Jupiter and Mercury will share the same right ascension, with Jupiter passing 0°19' to the south of Mercury.
From Ashburn, the pair will be difficult to observe as they will appear no higher than 8° above the horizon. They will be visible in the dawn sky, rising at 05:27 (EST) – 1 hour and 9 minutes before the Sun – and reaching an altitude of 8° above the south-eastern horizon before fading from view as dawn breaks around 06:18.
Jupiter will be at mag -2.0, and Mercury at mag 0.1, both in the constellation Capricornus.
The pair will be close enough to fit within the field of view of a telescope, but will also be visible to the naked eye or through a pair of binoculars.
A graph of the angular separation between Jupiter and Mercury around the time of closest approach is available here.
The positions of the two objects at the moment of conjunction will be as follows:
|Object||Right Ascension||Declination||Constellation||Magnitude||Angular Size|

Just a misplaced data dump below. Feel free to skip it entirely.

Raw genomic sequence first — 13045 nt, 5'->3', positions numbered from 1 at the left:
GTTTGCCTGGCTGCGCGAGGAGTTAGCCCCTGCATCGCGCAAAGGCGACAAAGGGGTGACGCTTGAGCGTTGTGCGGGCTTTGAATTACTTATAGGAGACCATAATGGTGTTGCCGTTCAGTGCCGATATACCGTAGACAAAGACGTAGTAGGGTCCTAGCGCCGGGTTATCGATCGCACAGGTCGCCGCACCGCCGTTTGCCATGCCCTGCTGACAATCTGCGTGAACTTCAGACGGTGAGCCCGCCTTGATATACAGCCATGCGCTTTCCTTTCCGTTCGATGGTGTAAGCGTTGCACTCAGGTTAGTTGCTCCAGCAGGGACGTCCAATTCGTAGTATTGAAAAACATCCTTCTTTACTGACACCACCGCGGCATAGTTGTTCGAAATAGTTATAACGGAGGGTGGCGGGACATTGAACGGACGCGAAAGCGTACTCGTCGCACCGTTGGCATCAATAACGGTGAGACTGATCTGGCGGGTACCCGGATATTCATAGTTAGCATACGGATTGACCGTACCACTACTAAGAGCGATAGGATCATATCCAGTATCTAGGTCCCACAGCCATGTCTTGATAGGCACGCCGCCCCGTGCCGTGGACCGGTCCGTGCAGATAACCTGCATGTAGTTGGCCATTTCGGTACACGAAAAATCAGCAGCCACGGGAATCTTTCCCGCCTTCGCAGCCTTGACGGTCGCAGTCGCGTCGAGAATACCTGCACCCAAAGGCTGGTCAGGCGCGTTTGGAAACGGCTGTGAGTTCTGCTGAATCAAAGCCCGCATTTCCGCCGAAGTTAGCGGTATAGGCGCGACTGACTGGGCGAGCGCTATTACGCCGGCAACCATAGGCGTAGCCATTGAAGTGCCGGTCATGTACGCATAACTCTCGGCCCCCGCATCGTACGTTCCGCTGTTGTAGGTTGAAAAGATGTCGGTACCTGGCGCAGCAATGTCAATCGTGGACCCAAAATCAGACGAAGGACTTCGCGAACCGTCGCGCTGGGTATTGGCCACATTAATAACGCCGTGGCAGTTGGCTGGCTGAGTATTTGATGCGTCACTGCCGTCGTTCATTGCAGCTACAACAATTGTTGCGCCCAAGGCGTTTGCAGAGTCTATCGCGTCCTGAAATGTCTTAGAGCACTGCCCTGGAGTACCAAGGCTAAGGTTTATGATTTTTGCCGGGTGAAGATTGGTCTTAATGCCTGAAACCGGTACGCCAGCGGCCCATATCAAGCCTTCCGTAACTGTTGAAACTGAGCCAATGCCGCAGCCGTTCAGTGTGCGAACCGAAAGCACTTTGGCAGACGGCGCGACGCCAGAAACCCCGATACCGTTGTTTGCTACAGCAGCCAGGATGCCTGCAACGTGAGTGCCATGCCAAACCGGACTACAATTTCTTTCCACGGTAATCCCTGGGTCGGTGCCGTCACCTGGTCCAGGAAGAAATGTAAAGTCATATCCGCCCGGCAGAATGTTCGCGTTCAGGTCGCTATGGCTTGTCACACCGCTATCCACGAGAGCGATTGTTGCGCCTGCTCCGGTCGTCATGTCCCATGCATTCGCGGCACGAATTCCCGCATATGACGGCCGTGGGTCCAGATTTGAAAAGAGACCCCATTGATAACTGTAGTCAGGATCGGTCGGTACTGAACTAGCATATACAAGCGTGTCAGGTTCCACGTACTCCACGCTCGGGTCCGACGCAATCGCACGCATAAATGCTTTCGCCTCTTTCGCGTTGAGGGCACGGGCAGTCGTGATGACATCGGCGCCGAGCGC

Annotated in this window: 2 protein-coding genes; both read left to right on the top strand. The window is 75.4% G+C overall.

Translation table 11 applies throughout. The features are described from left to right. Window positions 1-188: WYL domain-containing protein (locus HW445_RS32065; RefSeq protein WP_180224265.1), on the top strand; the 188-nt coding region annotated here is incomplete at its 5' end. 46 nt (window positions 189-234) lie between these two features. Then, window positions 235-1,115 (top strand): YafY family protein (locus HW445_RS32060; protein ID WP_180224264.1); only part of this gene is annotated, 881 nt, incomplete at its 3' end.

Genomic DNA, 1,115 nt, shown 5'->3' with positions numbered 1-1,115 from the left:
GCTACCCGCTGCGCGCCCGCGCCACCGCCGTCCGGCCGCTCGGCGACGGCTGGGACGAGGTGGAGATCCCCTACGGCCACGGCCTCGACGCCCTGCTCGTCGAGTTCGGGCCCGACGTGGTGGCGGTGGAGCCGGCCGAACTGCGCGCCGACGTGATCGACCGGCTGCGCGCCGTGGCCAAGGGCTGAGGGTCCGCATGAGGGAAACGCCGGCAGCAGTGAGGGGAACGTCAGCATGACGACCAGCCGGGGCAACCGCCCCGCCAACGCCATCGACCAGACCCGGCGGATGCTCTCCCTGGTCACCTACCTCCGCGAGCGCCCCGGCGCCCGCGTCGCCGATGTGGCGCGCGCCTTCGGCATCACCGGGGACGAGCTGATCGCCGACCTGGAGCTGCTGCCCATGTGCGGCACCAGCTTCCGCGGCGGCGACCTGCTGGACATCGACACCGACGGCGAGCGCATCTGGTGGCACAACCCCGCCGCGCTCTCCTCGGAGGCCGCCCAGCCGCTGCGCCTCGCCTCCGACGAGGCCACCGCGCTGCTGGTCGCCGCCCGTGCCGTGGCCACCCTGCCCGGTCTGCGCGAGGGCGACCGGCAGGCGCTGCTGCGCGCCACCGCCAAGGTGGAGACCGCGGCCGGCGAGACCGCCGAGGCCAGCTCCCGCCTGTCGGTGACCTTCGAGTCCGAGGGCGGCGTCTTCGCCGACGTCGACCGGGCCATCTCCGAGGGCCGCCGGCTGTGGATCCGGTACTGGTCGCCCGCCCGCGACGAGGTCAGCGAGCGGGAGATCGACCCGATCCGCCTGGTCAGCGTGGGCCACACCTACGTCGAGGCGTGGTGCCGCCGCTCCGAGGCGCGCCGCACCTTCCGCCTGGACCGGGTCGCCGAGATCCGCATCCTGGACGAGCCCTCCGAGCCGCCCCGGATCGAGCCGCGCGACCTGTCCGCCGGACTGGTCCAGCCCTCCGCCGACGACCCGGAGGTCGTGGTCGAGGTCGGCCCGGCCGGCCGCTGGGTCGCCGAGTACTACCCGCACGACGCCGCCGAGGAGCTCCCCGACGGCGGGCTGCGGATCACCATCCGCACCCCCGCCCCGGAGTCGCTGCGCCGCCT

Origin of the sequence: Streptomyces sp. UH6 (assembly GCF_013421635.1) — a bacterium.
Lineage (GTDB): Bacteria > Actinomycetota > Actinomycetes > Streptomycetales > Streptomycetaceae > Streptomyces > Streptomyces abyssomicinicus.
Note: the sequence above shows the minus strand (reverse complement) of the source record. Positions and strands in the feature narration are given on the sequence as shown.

The coordinates above are given in J2000.0. The pair will be at an angular separation of 27° from the Sun, which is in Aquarius at this time of year.
|The sky on 05 March 2021|
22 days old
All times shown in EST.
The circumstances of this event were computed using the DE430 planetary ephemeris published by the Jet Propulsion Laboratory (JPL).
This event was automatically generated by searching the ephemeris for planetary alignments which are of interest to amateur astronomers, and the text above was generated based on an estimate of your location.
|28 Jan 2021||– Jupiter at solar conjunction|
|19 Aug 2021||– Jupiter at opposition|
|05 Mar 2022||– Jupiter at solar conjunction|
|26 Sep 2022||– Jupiter at opposition|
The Moon in conjunction with Venus and Jupiter, with the Very Large Telescope in the foreground. Image © Y. Beletsky, ESO, 2009.